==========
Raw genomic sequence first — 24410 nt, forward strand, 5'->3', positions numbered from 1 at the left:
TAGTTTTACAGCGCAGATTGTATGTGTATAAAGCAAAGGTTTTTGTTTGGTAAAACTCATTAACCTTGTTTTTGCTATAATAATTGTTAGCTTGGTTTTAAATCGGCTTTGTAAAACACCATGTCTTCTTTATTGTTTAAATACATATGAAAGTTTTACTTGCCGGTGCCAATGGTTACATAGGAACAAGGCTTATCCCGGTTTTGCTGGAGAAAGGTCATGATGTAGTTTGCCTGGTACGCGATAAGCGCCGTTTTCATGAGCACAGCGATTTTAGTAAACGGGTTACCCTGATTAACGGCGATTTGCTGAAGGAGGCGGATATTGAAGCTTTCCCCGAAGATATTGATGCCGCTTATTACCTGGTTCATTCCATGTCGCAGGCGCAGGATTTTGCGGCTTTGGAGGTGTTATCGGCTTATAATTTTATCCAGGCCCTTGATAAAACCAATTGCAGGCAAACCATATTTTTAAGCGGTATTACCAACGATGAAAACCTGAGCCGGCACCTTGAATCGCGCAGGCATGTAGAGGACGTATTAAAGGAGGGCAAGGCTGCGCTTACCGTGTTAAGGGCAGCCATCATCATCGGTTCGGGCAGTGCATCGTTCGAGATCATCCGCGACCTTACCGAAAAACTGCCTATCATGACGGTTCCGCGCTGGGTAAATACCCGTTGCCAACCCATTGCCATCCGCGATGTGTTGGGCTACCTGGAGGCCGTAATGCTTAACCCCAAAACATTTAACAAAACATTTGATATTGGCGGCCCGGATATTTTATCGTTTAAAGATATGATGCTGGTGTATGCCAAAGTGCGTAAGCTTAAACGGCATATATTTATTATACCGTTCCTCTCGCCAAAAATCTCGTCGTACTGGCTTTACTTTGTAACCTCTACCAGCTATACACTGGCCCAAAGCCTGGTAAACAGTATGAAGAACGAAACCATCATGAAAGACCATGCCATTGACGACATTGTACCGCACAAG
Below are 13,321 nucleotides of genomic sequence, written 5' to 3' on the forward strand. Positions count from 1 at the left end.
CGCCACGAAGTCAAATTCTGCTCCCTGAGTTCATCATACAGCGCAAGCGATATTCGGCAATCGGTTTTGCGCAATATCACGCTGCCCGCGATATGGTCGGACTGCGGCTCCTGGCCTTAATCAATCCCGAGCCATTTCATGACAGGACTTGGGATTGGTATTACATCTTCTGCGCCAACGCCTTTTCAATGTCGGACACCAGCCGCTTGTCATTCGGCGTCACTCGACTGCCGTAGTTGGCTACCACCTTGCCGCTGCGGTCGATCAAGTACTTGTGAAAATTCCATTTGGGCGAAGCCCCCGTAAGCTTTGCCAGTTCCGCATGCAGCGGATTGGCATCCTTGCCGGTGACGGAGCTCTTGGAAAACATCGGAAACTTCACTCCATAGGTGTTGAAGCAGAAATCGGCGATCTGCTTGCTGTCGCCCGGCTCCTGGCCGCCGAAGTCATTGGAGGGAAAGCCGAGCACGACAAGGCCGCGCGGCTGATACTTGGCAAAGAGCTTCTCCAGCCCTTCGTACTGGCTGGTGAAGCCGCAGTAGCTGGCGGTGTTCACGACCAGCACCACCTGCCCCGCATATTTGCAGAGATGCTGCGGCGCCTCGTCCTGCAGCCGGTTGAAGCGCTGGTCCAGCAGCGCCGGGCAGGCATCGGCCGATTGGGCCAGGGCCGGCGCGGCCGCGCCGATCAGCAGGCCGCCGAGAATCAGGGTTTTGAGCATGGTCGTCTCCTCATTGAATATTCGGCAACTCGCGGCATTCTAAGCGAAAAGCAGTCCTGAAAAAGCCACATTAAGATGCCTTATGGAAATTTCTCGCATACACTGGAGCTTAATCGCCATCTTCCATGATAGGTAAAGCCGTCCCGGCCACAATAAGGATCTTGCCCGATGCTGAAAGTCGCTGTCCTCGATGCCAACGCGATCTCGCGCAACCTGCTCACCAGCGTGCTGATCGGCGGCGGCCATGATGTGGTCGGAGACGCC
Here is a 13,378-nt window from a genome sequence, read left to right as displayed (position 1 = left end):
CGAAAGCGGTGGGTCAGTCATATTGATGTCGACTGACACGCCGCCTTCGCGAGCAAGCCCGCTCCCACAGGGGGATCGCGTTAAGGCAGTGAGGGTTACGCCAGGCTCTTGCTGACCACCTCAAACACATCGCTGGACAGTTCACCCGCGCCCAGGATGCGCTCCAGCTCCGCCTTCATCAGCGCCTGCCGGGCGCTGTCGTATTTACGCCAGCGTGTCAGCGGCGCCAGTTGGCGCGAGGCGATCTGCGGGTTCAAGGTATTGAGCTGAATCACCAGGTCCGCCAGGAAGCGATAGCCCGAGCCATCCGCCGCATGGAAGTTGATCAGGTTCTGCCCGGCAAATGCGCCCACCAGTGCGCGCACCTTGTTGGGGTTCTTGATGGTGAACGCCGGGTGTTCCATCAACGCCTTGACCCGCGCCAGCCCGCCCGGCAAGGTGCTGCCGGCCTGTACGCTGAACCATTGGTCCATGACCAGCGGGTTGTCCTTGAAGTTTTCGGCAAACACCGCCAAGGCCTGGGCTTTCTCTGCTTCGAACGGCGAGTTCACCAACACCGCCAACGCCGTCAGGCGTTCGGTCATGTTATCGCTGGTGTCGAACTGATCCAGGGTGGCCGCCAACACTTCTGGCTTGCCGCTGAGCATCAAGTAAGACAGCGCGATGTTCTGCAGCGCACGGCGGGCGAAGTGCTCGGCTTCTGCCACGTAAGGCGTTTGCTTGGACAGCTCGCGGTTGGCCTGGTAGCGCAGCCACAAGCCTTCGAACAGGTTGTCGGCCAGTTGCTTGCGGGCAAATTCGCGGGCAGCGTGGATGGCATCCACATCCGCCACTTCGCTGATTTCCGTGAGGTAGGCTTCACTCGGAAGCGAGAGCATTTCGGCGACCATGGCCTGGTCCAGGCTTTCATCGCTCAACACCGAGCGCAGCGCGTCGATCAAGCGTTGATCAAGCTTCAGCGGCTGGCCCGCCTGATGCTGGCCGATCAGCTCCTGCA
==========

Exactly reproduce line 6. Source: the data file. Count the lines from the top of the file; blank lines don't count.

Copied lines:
CGAAAGCGGTGGGTCAGTCATATTGATGTCGACTGACACGCCGCCTTCGCGAGCAAGCCCGCTCCCACAGGGGGATCGCGTTAAGGCAGTGAGGGTTACGCCAGGCTCTTGCTGACCACCTCAAACACATCGCTGGACAGTTCACCCGCGCCCAGGATGCGCTCCAGCTCCGCCTTCATCAGCGCCTGCCGGGCGCTGTCGTATTTACGCCAGCGTGTCAGCGGCGCCAGTTGGCGCGAGGCGATCTGCGGGTTCAAGGTATTGAGCTGAATCACCAGGTCCGCCAGGAAGCGATAGCCCGAGCCATCCGCCGCATGGAAGTTGATCAGGTTCTGCCCGGCAAATGCGCCCACCAGTGCGCGCACCTTGTTGGGGTTCTTGATGGTGAACGCCGGGTGTTCCATCAACGCCTTGACCCGCGCCAGCCCGCCCGGCAAGGTGCTGCCGGCCTGTACGCTGAACCATTGGTCCATGACCAGCGGGTTGTCCTTGAAGTTTTCGGCAAACACCGCCAAGGCCTGGGCTTTCTCTGCTTCGAACGGCGAGTTCACCAACACCGCCAACGCCGTCAGGCGTTCGGTCATGTTATCGCTGGTGTCGAACTGATCCAGGGTGGCCGCCAACACTTCTGGCTTGCCGCTGAGCATCAAGTAAGACAGCGCGATGTTCTGCAGCGCACGGCGGGCGAAGTGCTCGGCTTCTGCCACGTAAGGCGTTTGCTTGGACAGCTCGCGGTTGGCCTGGTAGCGCAGCCACAAGCCTTCGAACAGGTTGTCGGCCAGTTGCTTGCGGGCAAATTCGCGGGCAGCGTGGATGGCATCCACATCCGCCACTTCGCTGATTTCCGTGAGGTAGGCTTCACTCGGAAGCGAGAGCATTTCGGCGACCATGGCCTGGTCCAGGCTTTCATCGCTCAACACCGAGCGCAGCGCGTCGATCAAGCGTTGATCAAGCTTCAGCGGCTGGCCCGCCTGATGCTGGCCGATCAGCTCCTGCA